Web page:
Decision making in the face of El Niño

Seasonal weather forecasting is a tricky thing – forecasters don’t necessarily have a great track record. This year is interesting as international researchers and the Crown Research Institute NIWA have provided clear, early forecasts for a strong El Niño event. Rezare Systems’ Farm Systems Analyst Graeme Ogle explores the implications for farmers and tactics they should consider below.

El Niño is a warm phase in the Southern Oscillation that results in a dry westerly wind pattern. This may cause dry weather in many regions in New Zealand – normally eastern areas but it can be more widespread. Sometimes this is called a dry spell and sometimes it is called a drought; one develops into the other.

As I write, farmers are reporting low soil moistures and declining pasture growth. Faced with a shortage of grass, farmers need to decide how to fit in with this declining feed supply. Here are some principles I use when helping sheep and beef farmers minimise the impact on revenue.

Droughts don’t just happen, they evolve over a number of weeks and months. Decisions can therefore be made progressively. The common mistake I see is not making decisions of the right magnitude early enough. Selling some dry ewes early makes you feel you are doing something but it only decreases feed demand by 1-2%. The greatest number of options are present at the start of the dry period and then diminish as the dry sets in.

Measure regularly even when it hurts, assessing pasture cover and stock condition regularly – even if the results are disheartening. How much pasture are you able to carry forward? How many low condition score animals need priority feeding? This is a time to get real.

Always have a feasible plan: Feed budgeting is paramount. This includes tactics and targets such as “if pasture cover is at this level I will do this, if it is less than that I will do that”, and “these are the important dates for me to make the necessary decisions”. Farming with an infeasible feed budget is farming for failure.

Be clear about the scenario you are working to: In your feed budget you need to forecast pasture growth rates. This may seem an unknown, but don’t lose heart. Know your soil moisture content and use the 10 day forecasts for rainfall – if you are already dry and the next 10 days has no significant rainfall use a low forecast for the month. For the next month use average pasture growth rates. This is the base scenario where you are expecting the next month to be dry but then returning to normal.

Make deliberate decisions and avoid fretting: What if the next month does not return to normal? This is addressed by frequently revising your feed budget. Focus on the important dates to review and consider, so that you can avoid daily fretting, which is a key reason farmers become stressed during drought. As the dry bites in you will have dates scheduled to review things. Make sure you have measured data for those dates, and then make real, deliberate decisions. From there you can concentrate on implementation – wake up in the morning knowing what you need to get right rather than worrying.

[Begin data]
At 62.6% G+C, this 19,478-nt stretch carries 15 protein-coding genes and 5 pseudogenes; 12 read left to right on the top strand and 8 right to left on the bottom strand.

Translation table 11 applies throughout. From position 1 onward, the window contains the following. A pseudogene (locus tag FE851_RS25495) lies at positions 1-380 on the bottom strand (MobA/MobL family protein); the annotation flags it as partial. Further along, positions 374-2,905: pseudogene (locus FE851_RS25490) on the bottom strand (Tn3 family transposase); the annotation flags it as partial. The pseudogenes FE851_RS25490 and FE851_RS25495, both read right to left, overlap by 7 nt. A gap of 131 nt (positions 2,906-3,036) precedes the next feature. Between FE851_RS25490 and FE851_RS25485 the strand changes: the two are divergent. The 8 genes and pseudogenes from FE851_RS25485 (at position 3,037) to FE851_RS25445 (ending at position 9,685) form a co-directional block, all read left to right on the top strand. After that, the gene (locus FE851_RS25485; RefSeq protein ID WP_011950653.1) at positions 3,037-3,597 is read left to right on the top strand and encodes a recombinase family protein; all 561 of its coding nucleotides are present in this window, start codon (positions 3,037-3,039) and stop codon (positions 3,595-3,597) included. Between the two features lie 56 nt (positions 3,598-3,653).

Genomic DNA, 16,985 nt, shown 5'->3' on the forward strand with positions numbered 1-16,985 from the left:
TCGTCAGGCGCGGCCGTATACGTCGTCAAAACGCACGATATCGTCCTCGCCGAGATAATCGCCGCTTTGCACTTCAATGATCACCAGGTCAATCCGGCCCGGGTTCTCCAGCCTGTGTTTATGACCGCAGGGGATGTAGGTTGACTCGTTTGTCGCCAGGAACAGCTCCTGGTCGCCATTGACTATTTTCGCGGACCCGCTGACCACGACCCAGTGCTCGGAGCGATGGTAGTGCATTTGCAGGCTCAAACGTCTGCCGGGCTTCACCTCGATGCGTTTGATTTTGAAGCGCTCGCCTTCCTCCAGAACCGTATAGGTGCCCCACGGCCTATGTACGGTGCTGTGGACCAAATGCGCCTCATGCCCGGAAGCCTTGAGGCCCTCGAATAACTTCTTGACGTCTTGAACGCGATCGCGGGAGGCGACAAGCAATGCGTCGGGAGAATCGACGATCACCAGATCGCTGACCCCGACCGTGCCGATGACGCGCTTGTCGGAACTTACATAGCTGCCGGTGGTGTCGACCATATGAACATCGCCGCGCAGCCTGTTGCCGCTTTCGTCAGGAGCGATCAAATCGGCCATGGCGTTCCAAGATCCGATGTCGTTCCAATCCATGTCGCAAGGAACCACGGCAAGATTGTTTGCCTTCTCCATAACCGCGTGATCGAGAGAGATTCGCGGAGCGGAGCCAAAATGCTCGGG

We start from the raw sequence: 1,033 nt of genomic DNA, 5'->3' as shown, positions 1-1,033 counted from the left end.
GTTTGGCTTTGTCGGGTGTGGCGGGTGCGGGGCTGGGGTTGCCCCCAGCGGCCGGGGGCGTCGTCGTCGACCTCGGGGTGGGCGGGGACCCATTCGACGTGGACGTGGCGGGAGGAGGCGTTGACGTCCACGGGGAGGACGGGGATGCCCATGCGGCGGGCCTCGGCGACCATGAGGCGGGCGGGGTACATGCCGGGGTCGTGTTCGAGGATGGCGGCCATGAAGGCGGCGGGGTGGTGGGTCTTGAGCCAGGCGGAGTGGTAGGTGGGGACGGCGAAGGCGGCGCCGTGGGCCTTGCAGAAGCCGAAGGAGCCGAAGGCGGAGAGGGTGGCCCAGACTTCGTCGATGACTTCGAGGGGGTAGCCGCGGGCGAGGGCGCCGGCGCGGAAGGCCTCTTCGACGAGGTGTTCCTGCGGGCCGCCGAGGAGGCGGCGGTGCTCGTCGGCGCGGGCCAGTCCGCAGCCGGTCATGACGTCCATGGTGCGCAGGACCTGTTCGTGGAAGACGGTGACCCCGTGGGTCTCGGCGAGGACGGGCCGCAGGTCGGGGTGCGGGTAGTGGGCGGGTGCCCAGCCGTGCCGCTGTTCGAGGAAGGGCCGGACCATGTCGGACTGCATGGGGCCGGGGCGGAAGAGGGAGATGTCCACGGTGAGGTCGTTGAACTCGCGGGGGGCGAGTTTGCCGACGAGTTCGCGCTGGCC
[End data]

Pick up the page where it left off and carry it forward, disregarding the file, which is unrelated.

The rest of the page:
Accept that risk aversion creates its own risk: As dry spells evolve into drought, farmers who are risk averse sell early and achieve higher prices (per kg). Accept that selling early also carries a risk – that the stock truck may go down the road as rainfall comes up the road. There may be some costs to early decisions but in my experience an understocked farm has more options than an overstocked one.

Sell stock that will lose the most value: As dry spells become prolonged, stock that require high levels of feeding to achieve value will suffer the greatest decline in price – as neither you nor other farmers can turn a profit. For example:

–          Small lambs and thin ewes are of low value now, but delaying the decision may mean they become unsaleable.

–          Finishing cattle where it may be better to accept lighter carcass weights or sell store. Feeding finishing cattle supplements with a declining meat schedule is rarely profitable.

–          Cows lose condition when feed is scarce and may not get back in calf – calves are weaned light. Sell cows with calves at foot early.

There is no taboo in selling capital stock: After selling finishing stock you may need to go further and sell capital stock to make your plan feasible – so do it. Calculate from your feed budget how many capital ewes and cows you can run and sell the rest. Restocking will be expensive but holding on to capital stock using supplements or grazing only to lose valuable stock condition is far more expensive. It is more resilient to have money in the bank and grass than to have a large debt and a farm with no pasture cover.

Every drought breaks, be ready: Think through how you can get your farm back to full operating capacity as quickly as possible. If possible, hold supplements aside to take stock off pastures when they are recovering, as grazing pasture before the three leaf stage will exhaust pastures and will affect the whole next year. Nitrogen should be considered for all pasture, even hill country, to reduce the time to a safe grazing state.

Value professional advice: Drought options can have significantly different financial outcomes. In my experience on an average sheep and beef farm, there can be a $30,000-$40,000 advantage with the best option. Feasible plans are complicated – so now is the time engage a professional, even when you are closing the cheque book. A consultant may cost you 7 bales of baleage.

You will make some mistakes – just learn from these. My experience is that the most successful farmers develop skills for dry conditions and treat a dry with the same zeal as their good year. In both cases there are big margins to be made and they are in to win.